St. Anselm College to unveil Jean School of Nursing and Health Sciences in 2025



Published: 06-10-2024 3:55 PM

In 1953, St. Anselm’s College, a liberal arts college for men founded by Benedictine monks in 1889, broke with 64 years of tradition by establishing the first four-year nursing program for high school graduates in New Hampshire and enrolling women to pursue it. More than 70 years and 4,000 graduates later, the college has earned a place among the premier nursing schools in New Hampshire and New England.

Last year, the college invested in expanding and enriching its legacy with construction of the Jean School of Nursing and Health Sciences, a 45,000-square-foot home to nursing, public health and health science students. The building, scheduled to be completed next year at a cost of some $40 million, will include an 11,000-square-foot simulation laboratory, classrooms, auditorium and office spaces with room to house the undergraduate programs and continuing nursing education program as well as future graduate and certificate programs. The project was undertaken thanks to generous donations from the Jean and Grappone families and a federal grant.

At the same time, Diane Uzarski, whose career in nursing and public health spans more than three decades and includes practical, academic, research and administrative experience, was named inaugural dean of the new school. A graduate of Iona College, Uzarski earned her master’s of public health at the University of California, Berkeley and doctor of nursing practice at Duke University. Before coming to St. Anselm’s, she spent 20 years at Duke in teaching, research and administration, including five years as chief of staff to the dean of the School of Nursing.

“With a dynamic career in nursing, public health and research at a top-tier university, Dr. Uzarski brings the skill and experience we were seeking to help grow our exceptional nursing program,” said Joseph A. Favazza, president of the college, in announcing her appointment.

Uzarski said the new facility will position the college to tackle the nursing shortage, which dogged the health care industry before the pandemic and was exacerbated by it. She estimated that, with 20 of every 100 nursing positions vacant, New Hampshire is among the 10 states where the shortage is most severe. The impact on the quality of care, she said, has been greatest in the medically underserved areas of the state.

Meanwhile, demand for health care services is rising as the “Baby Boom” generation, the largest in American history, ages and chronic diseases become more prevalent. Uzarski said that aging also weighs on the nursing profession where the median age of nurses has reached 46. “More and more nurses are aging out of the workforce,” she said. The challenge is compounded, she noted, by a parallel shortage of nursing educators.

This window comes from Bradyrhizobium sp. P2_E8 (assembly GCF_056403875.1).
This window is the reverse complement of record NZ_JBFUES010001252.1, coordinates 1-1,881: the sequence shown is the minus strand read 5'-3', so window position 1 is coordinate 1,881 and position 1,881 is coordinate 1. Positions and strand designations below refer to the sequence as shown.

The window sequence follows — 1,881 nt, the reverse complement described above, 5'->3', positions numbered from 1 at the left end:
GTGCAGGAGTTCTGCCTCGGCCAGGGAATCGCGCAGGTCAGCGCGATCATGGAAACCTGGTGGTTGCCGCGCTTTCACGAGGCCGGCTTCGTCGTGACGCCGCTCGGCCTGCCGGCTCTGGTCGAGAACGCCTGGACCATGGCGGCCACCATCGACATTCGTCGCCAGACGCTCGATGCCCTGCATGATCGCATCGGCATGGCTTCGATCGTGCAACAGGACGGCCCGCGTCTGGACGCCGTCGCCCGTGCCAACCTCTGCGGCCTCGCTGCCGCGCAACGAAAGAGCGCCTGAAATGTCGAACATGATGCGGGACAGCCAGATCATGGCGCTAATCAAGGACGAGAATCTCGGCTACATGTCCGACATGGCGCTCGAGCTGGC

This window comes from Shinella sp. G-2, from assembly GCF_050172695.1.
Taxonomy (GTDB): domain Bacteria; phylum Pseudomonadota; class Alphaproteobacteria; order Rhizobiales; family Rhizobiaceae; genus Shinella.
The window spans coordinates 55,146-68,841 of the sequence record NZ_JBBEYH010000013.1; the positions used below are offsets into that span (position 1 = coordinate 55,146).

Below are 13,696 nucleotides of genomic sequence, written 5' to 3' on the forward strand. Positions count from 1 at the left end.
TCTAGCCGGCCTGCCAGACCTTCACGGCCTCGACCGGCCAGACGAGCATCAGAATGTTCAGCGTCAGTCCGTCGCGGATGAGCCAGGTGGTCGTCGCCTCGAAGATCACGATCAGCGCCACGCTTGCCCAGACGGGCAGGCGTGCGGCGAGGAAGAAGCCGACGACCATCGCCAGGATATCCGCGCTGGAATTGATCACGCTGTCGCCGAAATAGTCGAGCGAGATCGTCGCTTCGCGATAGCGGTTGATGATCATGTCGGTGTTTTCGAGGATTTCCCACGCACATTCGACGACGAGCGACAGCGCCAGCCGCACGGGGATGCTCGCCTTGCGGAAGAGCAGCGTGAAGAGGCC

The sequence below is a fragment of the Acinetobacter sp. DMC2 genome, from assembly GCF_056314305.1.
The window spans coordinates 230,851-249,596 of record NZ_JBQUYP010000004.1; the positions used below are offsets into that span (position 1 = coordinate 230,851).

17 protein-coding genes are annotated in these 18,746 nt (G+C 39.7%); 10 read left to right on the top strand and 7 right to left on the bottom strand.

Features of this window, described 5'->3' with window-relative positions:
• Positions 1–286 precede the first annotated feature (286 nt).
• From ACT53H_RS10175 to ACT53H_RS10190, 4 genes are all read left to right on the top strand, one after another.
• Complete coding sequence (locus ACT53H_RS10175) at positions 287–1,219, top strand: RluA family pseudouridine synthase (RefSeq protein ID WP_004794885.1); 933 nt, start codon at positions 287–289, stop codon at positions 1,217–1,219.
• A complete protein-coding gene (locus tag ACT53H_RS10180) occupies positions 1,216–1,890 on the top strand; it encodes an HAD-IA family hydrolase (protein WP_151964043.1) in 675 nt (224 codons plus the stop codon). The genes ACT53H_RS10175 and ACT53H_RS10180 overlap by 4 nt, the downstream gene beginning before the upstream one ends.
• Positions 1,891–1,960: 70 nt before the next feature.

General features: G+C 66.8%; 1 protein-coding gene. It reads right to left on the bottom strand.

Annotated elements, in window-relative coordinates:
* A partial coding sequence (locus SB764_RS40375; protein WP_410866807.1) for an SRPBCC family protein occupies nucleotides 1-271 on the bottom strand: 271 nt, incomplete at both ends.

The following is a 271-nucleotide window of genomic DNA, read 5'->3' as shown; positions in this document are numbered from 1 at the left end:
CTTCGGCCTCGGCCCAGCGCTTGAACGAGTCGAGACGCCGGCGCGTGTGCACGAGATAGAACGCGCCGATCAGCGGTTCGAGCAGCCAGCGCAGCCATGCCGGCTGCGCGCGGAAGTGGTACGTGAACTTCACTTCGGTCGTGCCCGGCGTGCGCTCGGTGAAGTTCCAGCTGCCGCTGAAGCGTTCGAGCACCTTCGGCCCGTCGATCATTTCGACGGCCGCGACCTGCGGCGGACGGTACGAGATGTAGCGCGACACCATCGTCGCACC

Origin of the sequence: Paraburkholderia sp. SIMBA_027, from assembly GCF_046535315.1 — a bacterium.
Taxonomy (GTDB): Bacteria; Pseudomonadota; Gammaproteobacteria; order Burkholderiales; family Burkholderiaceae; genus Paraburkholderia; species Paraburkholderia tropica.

The opening of the Jean School will bring programs operating in silos under one roof while providing capacity to expand enrollment in its nursing programs from about 500 to 800 and to offer graduate nursing degrees. In 2022, the college began offering a B.S. in community and public health, a collaboration between the nursing, biology, psychology and sociology departments, focused on preventing disease through public policies to enhance the health of communities.

Uzarski said the immediate priority is the recruitment of students and retention of faculty. Nursing, she said, is among the higher paid professions, with the salary of RNs in New Hampshire ranging between $60,000 and $100,000 depending on experience, with the average falling close to $80,000. “Nursing is a rewarding and attractive career,” she remarked, “with the opportunity to engage and serve with a rich mix of people.”

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Uzarski said that, while women nurses work alongside medics and corpsmen in the armed services, men represent less than 15% of practicing nurses and nursing students — a significant pool of untapped talent. “I would love to see more men in nursing,” she said. “Because nursing is predominately white and female, men can often experience additional stress and isolation when pursuing nursing education,” she added. “This is more pronounced with men of color as well. I will be implementing several strategies to reduce the stress felt by our male students in the coming year,” she said.

The college, Uzarski said, has earned an enviable reputation in part because its alumni hold high positions in the nursing profession and health care industry. The National Council on Licensure Examination (NCLEX), which administers the examination required of nursing graduates to practice, reports that in 2023 St. Anselm’s students posted a pass rate of 97.6%, compared to the national average of 88%.

Uzarski also stressed the college’s  commitment to liberal arts education in the humanistic tradition of the Benedictines, which she said “offered nurses a perspective that enables them to relate to the whole patient.”

While recognizing the challenge, Uzarski said “the future is bright.”

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